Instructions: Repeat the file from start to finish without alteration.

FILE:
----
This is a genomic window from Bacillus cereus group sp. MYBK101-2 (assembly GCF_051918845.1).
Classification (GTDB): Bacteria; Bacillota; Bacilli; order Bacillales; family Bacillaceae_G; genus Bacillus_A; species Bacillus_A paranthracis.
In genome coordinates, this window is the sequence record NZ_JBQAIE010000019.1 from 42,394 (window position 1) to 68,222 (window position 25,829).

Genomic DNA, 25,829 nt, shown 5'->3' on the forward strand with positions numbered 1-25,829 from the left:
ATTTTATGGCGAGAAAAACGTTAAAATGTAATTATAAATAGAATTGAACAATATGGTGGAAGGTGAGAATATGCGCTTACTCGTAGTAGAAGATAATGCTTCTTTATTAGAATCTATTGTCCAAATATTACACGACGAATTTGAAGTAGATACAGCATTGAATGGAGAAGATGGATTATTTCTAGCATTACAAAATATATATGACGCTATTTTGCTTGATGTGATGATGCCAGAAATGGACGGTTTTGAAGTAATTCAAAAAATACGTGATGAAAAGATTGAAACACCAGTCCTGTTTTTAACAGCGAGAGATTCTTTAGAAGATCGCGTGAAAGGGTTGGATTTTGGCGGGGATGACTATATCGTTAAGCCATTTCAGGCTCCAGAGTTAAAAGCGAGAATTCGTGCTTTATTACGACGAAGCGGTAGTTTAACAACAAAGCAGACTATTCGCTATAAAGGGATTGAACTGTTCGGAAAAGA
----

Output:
This is a genomic window from Bacillus cereus group sp. MYBK101-2 (assembly GCF_051918845.1).
Classification (GTDB): Bacteria; Bacillota; Bacilli; order Bacillales; family Bacillaceae_G; genus Bacillus_A; species Bacillus_A paranthracis.
In genome coordinates, this window is the sequence record NZ_JBQAIE010000019.1 from 42,394 (window position 1) to 68,222 (window position 25,829).

Genomic DNA, 25,829 nt, shown 5'->3' on the forward strand with positions numbered 1-25,829 from the left:
ATTTTATGGCGAGAAAAACGTTAAAATGTAATTATAAATAGAATTGAACAATATGGTGGAAGGTGAGAATATGCGCTTACTCGTAGTAGAAGATAATGCTTCTTTATTAGAATCTATTGTCCAAATATTACACGACGAATTTGAAGTAGATACAGCATTGAATGGAGAAGATGGATTATTTCTAGCATTACAAAATATATATGACGCTATTTTGCTTGATGTGATGATGCCAGAAATGGACGGTTTTGAAGTAATTCAAAAAATACGTGATGAAAAGATTGAAACACCAGTCCTGTTTTTAACAGCGAGAGATTCTTTAGAAGATCGCGTGAAAGGGTTGGATTTTGGCGGGGATGACTATATCGTTAAGCCATTTCAGGCTCCAGAGTTAAAAGCGAGAATTCGTGCTTTATTACGACGAAGCGGTAGTTTAACAACAAAGCAGACTATTCGCTATAAAGGGATTGAACTGTTCGGAAAAGA